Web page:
Yes, the Church received relief funds, and that’s fair

A volunteer in New York City looks on as people receive free food at a food pantry for needy residents run by Catholic Charities Brooklyn and Queens April 24, 2020, during the coronavirus pandemic. (CNS photo/Mike Segar, Reuters)

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The headlines were hostile, but subtly so. “Catholic Church lobbied for taxpayer funds, got $1.4B” read the one from the Associated Press story that broke the news. “As Millions Suffer From Unemployment, The Catholic Church Gets $1.4 Billion In Relief Funds” stated another from Refinery 29.

The Church got the money, AP reports in a 2,300-word story (long for AP), using what the news service calls “breaks.” The first let religious institutions get money from the Small Business Administration through the Paycheck Protection Program, when they otherwise can’t. The second let them get the money even though they had over the program’s limit of 500 employees. The Church lobbied for the second.

The writers, investigative journalists Reese Dunklin and Michael Rezendes, call the Church “among the major beneficiaries” of the program. It estimates the Church’s total take may have been $3.5 billion. That’s about .05% of the program’s $659 billion. Not major.

I asked the priest of a nearby parish about his experience. Father David Poecking has three churches in his parish, one in a poor neighborhood, and a school serving all of them. The parish got about $200,000 and the school $374,000.

His parish asked only what any other nonprofit could ask — and for what could be called secular reasons. Catholic schools and their employees pay a huge amount in payroll tax, he said. The Church isn’t getting back more than it pays in.

“Much of the money went to pay school teachers,” he said, “an expense that would have been incurred by the public were it not for the fact that Catholic parents and parishes pay extravagantly for Catholic education. That they must bear the full financial burden is yet another injustice, to which we ought to sustain our objection.”

The AP story was as subtly critical as the headline. The Church, the writers pointed out, would have more money had it not paid hundreds of millions to victims of abusive priests. Several dioceses that had gone bankrupt got money, it noted. The West Virginia diocese whose bishops embezzled money got at least $2 million. The writers also pointed to the Church’s great wealth. The Diocese of Orange, for example, had spent $70 million on its cathedral and got $3 million in loans.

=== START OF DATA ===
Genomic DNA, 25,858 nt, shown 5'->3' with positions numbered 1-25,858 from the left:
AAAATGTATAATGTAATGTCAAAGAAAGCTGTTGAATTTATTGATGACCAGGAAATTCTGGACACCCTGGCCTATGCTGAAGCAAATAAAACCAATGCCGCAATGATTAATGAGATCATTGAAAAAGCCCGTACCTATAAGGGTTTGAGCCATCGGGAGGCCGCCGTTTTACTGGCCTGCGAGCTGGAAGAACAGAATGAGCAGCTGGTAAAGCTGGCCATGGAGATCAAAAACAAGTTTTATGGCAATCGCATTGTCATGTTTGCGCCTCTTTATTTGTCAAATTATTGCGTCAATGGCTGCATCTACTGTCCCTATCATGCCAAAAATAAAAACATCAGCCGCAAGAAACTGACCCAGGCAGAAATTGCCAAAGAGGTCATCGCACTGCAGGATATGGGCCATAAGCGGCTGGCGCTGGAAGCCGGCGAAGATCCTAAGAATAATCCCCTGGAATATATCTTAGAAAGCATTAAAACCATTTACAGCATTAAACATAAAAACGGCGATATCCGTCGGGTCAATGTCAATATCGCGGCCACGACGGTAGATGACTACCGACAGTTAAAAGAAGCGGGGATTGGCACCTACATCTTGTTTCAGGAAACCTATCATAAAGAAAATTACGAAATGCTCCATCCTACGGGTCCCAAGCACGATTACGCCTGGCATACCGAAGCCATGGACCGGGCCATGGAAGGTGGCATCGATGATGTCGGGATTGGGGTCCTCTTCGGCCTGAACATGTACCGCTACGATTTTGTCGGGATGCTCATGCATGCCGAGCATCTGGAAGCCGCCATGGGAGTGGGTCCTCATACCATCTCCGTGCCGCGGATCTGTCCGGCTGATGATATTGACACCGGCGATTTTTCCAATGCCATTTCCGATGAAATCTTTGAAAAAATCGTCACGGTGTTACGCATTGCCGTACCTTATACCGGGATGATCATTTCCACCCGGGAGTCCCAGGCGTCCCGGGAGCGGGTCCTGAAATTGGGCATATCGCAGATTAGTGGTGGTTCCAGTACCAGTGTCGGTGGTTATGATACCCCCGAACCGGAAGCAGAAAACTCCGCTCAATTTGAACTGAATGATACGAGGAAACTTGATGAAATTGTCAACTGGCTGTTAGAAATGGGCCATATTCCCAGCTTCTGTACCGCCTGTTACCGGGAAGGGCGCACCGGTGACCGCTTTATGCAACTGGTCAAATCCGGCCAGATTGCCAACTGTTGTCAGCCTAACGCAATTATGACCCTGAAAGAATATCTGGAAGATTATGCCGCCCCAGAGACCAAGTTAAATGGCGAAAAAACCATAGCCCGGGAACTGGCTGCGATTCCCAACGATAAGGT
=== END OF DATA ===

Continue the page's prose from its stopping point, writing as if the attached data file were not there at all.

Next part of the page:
The story mentioned the world’s 1 billion Catholics. The news service fretted about the separation of church and state. It worried that the Church had an unfair advantage because it is so well-organized. It suggested that the Church had cozied up to President Trump to get the money. The AP even noted the tiny Ukrainian Catholic Church didn’t ask for any money.

Some of that was fair. The AP hit fairly in its implied criticism of the Church’s self-induced financial problems and the spending on grand projects. Many Catholics say the same thing. But much of the story wasn’t so fair.

It mentioned the Ukrainian Catholics without noting that unlike Catholic parishes and dioceses, they don’t run any schools or hospitals or social work agencies. When it pointed to the Church’s wealth, it didn’t note how much of its wealth is in its buildings, which can’t be sold if the Church is to do what she does. While the president quickly claimed to be the “best [president] the Catholic Church has ever seen,” the aid doesn’t seem to have gained him anything. And what the world’s other Catholics have to do with this, who knows.

Most significantly, the story left out three important things. First, it avoided the fact that almost all the money obtained went to support working people, except at the very end of the story when it quoted one of the bishops’ spokesmen, who said that an estimated 407,900 workers had benefited.

Second, the story avoided the fact that a diocese may indeed have more than 500 people in its institutions, but these institutions are financially independent. People work for the school or the parish or the apostolate, not the diocese.

Third, the story assumes the Church asked for the money simply for itself. It says nothing about all the work the Church does for the poor and sick. All the food pantries, soup kitchens, hospitals, clinics; all the help with rent and health care; all the children educated and taken care of — work that our country needs, and work that saves the government tens of billions.

This is the world we live in. Much of our elites dislike or hate the Church. We have given them some reason to oppose us, but they also fight for public space and public funds they don’t want us to have. They push the “separation of church and state” far beyond what the founding fathers intended, to mean the separation of religion from public life.

Fair is fair. Other nonprofits push a kind of gospel of their own and are hardly “viewpoint neutral” even if they’re not overtly religious. The abortion-advocate Planned Parenthood got money. If they can receive funding needed to survive, the Church can, too.

David Mills writes from Pennsylvania.

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